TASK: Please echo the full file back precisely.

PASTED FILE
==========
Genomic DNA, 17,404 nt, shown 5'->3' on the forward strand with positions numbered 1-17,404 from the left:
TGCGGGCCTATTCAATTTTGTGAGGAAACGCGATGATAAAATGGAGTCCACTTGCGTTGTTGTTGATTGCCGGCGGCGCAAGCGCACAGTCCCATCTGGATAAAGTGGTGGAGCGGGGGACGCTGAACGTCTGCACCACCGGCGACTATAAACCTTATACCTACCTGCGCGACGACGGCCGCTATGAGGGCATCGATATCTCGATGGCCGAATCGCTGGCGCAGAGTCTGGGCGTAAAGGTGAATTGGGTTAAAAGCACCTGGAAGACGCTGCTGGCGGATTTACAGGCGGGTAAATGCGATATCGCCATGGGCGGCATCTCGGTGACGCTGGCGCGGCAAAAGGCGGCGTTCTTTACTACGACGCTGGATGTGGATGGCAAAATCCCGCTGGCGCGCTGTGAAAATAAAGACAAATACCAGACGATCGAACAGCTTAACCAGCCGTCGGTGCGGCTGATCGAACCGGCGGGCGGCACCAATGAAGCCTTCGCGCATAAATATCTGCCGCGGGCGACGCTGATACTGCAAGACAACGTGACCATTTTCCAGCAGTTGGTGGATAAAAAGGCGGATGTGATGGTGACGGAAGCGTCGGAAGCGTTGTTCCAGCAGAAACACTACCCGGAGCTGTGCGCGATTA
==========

Genomic DNA, 17,404 nt, shown 5'->3' on the forward strand with positions numbered 1-17,404 from the left:
TGCGGGCCTATTCAATTTTGTGAGGAAACGCGATGATAAAATGGAGTCCACTTGCGTTGTTGTTGATTGCCGGCGGCGCAAGCGCACAGTCCCATCTGGATAAAGTGGTGGAGCGGGGGACGCTGAACGTCTGCACCACCGGCGACTATAAACCTTATACCTACCTGCGCGACGACGGCCGCTATGAGGGCATCGATATCTCGATGGCCGAATCGCTGGCGCAGAGTCTGGGCGTAAAGGTGAATTGGGTTAAAAGCACCTGGAAGACGCTGCTGGCGGATTTACAGGCGGGTAAATGCGATATCGCCATGGGCGGCATCTCGGTGACGCTGGCGCGGCAAAAGGCGGCGTTCTTTACTACGACGCTGGATGTGGATGGCAAAATCCCGCTGGCGCGCTGTGAAAATAAAGACAAATACCAGACGATCGAACAGCTTAACCAGCCGTCGGTGCGGCTGATCGAACCGGCGGGCGGCACCAATGAAGCCTTCGCGCATAAATATCTGCCGCGGGCGACGCTGATACTGCAAGACAACGTGACCATTTTCCAGCAGTTGGTGGATAAAAAGGCGGATGTGATGGTGACGGAAGCGTCGGAAGCGTTGTTCCAGCAGAAACACTACCCGGAGCTGTGCGCGATTA